##### Find Missing Numbers

It is obvious that, to find missing numbers, we need to have a table or resultset which contains all the numbers. Then we can apply a NOT IN clause and identify the missing numbers.

If you are wondering, why I needed missing numbers, here is the reason. In one of my applications, there is an entity that we call coordinator. Each coordinator has a 4 digit numeric code. The code starts at 1000 and ends at 9999. (There is no chance that we will have more than 9000 coordinators at any point of time, so a 4 digit code is sufficient). When the user creates a new coordinator, the system automatically generates a new coordinator number. However, the user can still edit it. The system will allow the user to edit the coordinator number (during a new entry) as long as it does not produce a duplicate code.

With the above functionality, we needed a way to reuse un-used/missing numbers. When we create a new coordinator, we need to find the lowest unused coordinator code. For this purpose we needed a way to identify the missing numbers.

As mentioned earlier in this article, I did not want to keep a temp table. I want to generate the numbers on the fly. There are several ways to do this. I like to use a CTE to do this.

In one of my previous articles, I had presented a way to generate a sequence of numbers by using a CTE. It was fast. But a faster code fragment was posted by Kathi Kellenberger in the discussion forum. It was taken from Itzik Ben-Gan’s book “Inside Microsoft SQL Server 2005 T-SQL Querying”. Here is the code fragment which generates 1 million records in the fraction of a second. [code]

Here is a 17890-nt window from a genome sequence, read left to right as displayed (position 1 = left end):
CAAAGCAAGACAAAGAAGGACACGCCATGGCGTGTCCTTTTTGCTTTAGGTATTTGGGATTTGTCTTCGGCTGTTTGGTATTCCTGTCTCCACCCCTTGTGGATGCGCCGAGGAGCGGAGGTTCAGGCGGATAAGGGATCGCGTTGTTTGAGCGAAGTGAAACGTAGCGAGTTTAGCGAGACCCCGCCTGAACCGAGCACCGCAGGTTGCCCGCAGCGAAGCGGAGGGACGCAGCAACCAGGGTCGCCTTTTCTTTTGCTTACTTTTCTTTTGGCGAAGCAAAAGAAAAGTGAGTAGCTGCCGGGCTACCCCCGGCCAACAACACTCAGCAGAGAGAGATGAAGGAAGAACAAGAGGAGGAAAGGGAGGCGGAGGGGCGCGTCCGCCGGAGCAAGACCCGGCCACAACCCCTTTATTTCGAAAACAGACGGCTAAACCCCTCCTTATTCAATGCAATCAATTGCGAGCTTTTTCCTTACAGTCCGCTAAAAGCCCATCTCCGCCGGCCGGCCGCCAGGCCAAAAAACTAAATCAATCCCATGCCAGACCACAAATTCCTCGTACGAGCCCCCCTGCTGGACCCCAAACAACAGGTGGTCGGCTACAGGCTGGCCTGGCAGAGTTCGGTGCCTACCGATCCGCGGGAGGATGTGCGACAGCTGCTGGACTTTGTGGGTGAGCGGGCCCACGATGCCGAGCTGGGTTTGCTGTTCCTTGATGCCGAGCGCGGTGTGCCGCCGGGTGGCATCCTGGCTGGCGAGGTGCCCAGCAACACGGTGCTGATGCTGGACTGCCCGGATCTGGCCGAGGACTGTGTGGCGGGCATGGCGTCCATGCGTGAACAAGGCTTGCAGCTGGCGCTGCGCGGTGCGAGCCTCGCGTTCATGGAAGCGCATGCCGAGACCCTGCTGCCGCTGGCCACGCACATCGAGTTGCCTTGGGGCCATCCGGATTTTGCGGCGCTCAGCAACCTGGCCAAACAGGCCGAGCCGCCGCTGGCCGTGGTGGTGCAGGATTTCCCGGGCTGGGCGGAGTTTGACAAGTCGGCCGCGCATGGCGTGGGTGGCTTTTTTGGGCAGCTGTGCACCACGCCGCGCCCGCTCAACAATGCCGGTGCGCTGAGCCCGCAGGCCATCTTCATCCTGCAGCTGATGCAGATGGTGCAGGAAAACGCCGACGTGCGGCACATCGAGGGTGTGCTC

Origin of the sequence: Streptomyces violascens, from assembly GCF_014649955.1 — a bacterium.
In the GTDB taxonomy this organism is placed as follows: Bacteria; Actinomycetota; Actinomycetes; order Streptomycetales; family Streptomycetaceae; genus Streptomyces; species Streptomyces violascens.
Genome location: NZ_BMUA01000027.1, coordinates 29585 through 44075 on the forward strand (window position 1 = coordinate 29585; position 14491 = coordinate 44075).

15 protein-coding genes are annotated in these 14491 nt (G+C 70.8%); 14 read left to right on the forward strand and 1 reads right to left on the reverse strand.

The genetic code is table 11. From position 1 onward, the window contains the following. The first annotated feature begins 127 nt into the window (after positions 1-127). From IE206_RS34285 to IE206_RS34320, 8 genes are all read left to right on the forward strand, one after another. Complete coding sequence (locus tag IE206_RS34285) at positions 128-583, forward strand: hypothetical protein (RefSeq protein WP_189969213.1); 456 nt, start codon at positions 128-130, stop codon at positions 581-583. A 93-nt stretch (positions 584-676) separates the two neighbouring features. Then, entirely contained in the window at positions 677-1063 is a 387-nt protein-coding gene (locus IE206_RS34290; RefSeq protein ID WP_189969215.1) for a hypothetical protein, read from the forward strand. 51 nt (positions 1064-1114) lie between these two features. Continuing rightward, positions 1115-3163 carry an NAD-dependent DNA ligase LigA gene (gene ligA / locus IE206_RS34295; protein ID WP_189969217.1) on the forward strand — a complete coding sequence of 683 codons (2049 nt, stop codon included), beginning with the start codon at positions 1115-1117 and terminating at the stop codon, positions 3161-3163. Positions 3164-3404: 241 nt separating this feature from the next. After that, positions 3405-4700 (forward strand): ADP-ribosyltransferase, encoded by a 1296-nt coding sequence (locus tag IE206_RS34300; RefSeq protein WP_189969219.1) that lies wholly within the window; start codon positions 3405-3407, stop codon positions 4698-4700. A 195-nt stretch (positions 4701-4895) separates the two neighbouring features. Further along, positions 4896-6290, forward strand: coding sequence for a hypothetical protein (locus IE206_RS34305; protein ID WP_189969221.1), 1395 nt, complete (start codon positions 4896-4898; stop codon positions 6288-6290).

`WITHL0 AS (SELECT 1 AS C UNION ALL SELECT 1), --2 rowsL1 AS (SELECT 1 AS C FROM L0 AS A, L0 AS B),--4 rowsL2 AS (SELECT 1 AS C FROM L1 AS A, L1 AS B),--16 rowsL3 AS (SELECT 1 AS C FROM L2 AS A, L2 AS B),--256 rowsL4 AS (SELECT 1 AS C FROM L3 AS A, L3 AS B),--65536 rowsL5 AS (SELECT 1 AS C FROM L4 AS A, L4 AS B),--4294967296 rowsnum AS (SELECT ROW_NUMBER() OVER(ORDER BY C) AS N FROM L5)SELECT N FROM NUM WHERE N <= 1000000;`

This code is VERY VERY fast and I find it to be the best candidate for generating a sequence of numbers on the fly. I wanted to re-use this code and hence I created a function that takes a Minimum and Maximum value and returns a resultset containing sequence numbers within the given range. [code]

`CREATE FUNCTION dbo.GetNumbers(     @Start BIGINT,     @End BIGINT)RETURNS @ret TABLE(Number BIGINT)AS BEGIN    WITH     L0 AS (SELECT 1 AS C UNION ALL SELECT 1), --2 rows     L1 AS (SELECT 1 AS C FROM L0 AS A, L0 AS B),--4 rows     L2 AS (SELECT 1 AS C FROM L1 AS A, L1 AS B),--16 rows     L3 AS (SELECT 1 AS C FROM L2 AS A, L2 AS B),--256 rows     L4 AS (SELECT 1 AS C FROM L3 AS A, L3 AS B),--65536 rows     L5 AS (SELECT 1 AS C FROM L4 AS A, L4 AS B),--4294967296 rows     num AS (SELECT ROW_NUMBER() OVER(ORDER BY C) AS N FROM L5)      INSERT INTO @ret(Number)      SELECT N FROM NUM WHERE N BETWEEN @Start AND @End RETURN END`

Once we have the function to generate the sequence number, we can easily write the code to identify the missing numbers. [code]

1 SELECT MIN(Number)

2 FROM dbo.GetNumbers(1000, 9999)

3 WHERE Number NOT IN (SELECT CoordinatorID FROM Coordinators)

##### Find Missing Dates

I guess the requirement to find missing dates must be more common than the missing number requirement I mentioned above. To find the missing dates (Dates at which no sales took place, Dates at which a given employ was absent etc) we need to have a table or resultset which contains all the dates within a given range.

The following example shows how to generate a sequence of dates using the same logic we discussed earlier. [code]

`--Generate a sequence of all the dates for the month of October, 2007 SELECT      CAST('2007-10-01' AS DATETIME) + Number-1  FROM dbo.GetNumbers(1, 30)`
`--Generate a sequence of all the dates for year 2007 SELECT      CAST('2007-01-01' AS DATETIME) + Number-1      FROM dbo.GetNumbers(1, 365)`

Once we have a sequence of dates, we can easily apply a NOT IN clause and find the missing dates based on the specific requirement.